- Graziano six-speed manual transmission
- Horsepower @ RPM:
- Torque @ RPM:
- 6.2 L
- 0-60 time:
- 2.5 sec.
- Top Speed:
- 200 mph (Est.)
Not a lot of people understand the hard work it takes to build a car, let alone one that develops 500 horsepower and hits 200 mph at the drop of a hat. But the people over at Sin Cars understand what it takes to hit these levels of performance. That’s why the company has succeeded in building a special supercar called the R1.
For what it’s worth, the R1 supercar looks like one and performs like one too. It doesn’t boast of the most ostentatious design you’ll see, but it’s got the styling credentials to be looked at as a race-ready machine capable of throwing down with the best of them.
But that’s what makes the R1 impressive: it was made by young designers with plenty of experience in motorsport racing. The combined knowledge and understanding of the industry made this supercar what it is now and that’s a credit to the folks who worked hours on end to see this project through.
Click past the jump to read more about the Sin R1.
Sin Cars believes that its cars should be designed like LEGO toys, a strange basis if there ever was one. The Sin R1 does have some LEGO spirit in it, although by the looks of it, you don’t really see it and go "wow" based on its design.
To be fair, there’s a lot of "supercar-ness" to it: the swooping hood, the sharp angular nose, the raised arches, the flat body, the cockpit-style cabin and, of course, that adjustable rear wing. However, when we compare it to the design of the exotics we’ve seen recently from all these design houses, the R1 looks a little, shall we say, pedestrian.
It’s lightweight at just 1,200 kg (2,645) and the 60:40 weight distribution gives it enough balance to handle well in high speeds, but for the most part, we’ve seen plenty of other super cars have the same design look to them that’s similar to the R1.SIN R1
The interior SIN R1 is relatively simple, so expect little in the way of fine luxury. The positioning is geared towards pure racing fun, which explains the presence of an FIA roll cage, racing seats, and a racing steering wheel and luggage space on the front end, seeing as the engine is neatly positioned just behind the seats.
The Sin R1 carries a devilish power train in the form of a GM-sourced, 6.2-liter LS3 V-8 engine that packs 525 horsepower with an estimated 500 pound-feet of torque in it. This GM powerplant links to a Graziano six-speed manual transmission that sends power to the rear wheels. With its low weight, the R1 has no problem hitting 62 mph at a reported 2.5 seconds with top speed expected to hit 200 mph once its fully stretched its legs.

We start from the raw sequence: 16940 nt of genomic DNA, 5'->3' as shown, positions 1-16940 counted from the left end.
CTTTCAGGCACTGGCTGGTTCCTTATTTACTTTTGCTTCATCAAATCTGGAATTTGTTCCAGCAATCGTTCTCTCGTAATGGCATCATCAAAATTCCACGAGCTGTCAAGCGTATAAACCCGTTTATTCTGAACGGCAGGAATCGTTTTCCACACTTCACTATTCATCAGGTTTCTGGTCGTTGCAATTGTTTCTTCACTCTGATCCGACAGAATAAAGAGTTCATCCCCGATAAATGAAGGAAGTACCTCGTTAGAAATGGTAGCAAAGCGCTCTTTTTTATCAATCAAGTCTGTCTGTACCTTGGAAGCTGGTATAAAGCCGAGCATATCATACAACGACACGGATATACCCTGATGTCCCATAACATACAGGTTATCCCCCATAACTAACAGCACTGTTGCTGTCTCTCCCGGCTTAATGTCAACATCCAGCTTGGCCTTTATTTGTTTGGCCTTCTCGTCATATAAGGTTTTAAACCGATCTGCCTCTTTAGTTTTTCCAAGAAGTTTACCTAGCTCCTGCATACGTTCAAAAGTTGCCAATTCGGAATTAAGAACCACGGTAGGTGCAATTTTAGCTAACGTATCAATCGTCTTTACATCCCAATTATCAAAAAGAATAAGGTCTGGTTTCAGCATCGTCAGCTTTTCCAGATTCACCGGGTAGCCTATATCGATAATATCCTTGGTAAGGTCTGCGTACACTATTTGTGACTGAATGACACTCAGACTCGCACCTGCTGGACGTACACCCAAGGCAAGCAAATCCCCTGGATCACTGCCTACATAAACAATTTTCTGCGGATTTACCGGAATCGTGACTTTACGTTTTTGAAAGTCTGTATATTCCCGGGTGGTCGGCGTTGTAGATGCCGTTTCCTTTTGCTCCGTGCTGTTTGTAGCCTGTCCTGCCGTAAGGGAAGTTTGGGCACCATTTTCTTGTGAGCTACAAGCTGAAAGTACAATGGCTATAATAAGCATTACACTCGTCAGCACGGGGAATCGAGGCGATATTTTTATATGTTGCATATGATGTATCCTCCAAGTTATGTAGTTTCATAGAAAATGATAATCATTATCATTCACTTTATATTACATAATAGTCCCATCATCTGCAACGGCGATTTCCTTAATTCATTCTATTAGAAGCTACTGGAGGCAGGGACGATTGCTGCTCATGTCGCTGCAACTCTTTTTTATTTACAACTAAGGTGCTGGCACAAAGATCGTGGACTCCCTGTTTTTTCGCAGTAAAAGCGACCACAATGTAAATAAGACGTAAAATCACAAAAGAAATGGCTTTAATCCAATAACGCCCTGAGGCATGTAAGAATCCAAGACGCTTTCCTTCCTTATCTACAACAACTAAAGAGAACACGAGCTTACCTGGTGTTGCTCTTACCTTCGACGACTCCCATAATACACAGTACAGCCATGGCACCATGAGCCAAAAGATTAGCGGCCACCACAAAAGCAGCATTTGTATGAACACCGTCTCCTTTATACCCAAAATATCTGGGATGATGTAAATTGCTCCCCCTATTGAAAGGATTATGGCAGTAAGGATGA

- BS4 T45 to BS5 T100 ProFormance Metals space frame with FIA homologation
- Central engine position
- Graziano 6 speed manual H-pattern gearbox;
- GM LS3 6.2L V8 engine prodcucing 525 PS;
- Wheels – Braid 10X19" front, 12x19"rear;
- AP Racing brake system 362 mm front /rear racing calipers;
- Appr. Weight 1200 kg;
- Appr. Weight ratio 40/60;
- TITAN steering rack;
- OMP Interior Accessories;
No word yet on pricing so at the moment, we’ll all have to sit tight until Sin Motors has the numbers for us.
Considering the nature of the Sin R1 as a niche supercar that was built for a specific, albeit race-loving market, the market for a competition isn’t all that plenty. If there was one - or two - you can take a look at another recently introduced exotic: the Korress Project 4.
This one comes by way of Greece and is the brainchild of Dimitris Korres, a Greek architect and inventor who just so happens to also have a passion for fast-moving vehicles on four wheels. Unlike the R1, the Project 4 does have its own unique look, particularly the beefed up rear that looks like the Hulk’s broad shoulders.Plus, it’s got a a 7.0-liter naturally aspirated engine powering it, one that’s capable of producing 505 horsepower and about 550 pound-feet of torque, good enough to accelerate it from 0 to 60 mph in just 3.8 seconds with a top speed of 186 mph.
gallery: Korres Project 4
We’re never going to slight somebody who wants to build a supercar. That’s why we like what Sin Cars is trying to accomplish with the R1 supercar. The only problem we have is that we see a lot more potential with this vehicle, especially on the aesthetic front.
The engine gets good vibes from us, but if Sin Cars tweaks some elements on how the car looks and makes it a little less, well, "mainstream-looking", then we can definitely see the R1 taking its act to the road and reminding everyone just how devilish this bad boy can really be.
Built with love
Lightweight means faster off the block
Could’ve looked more exotic
No production details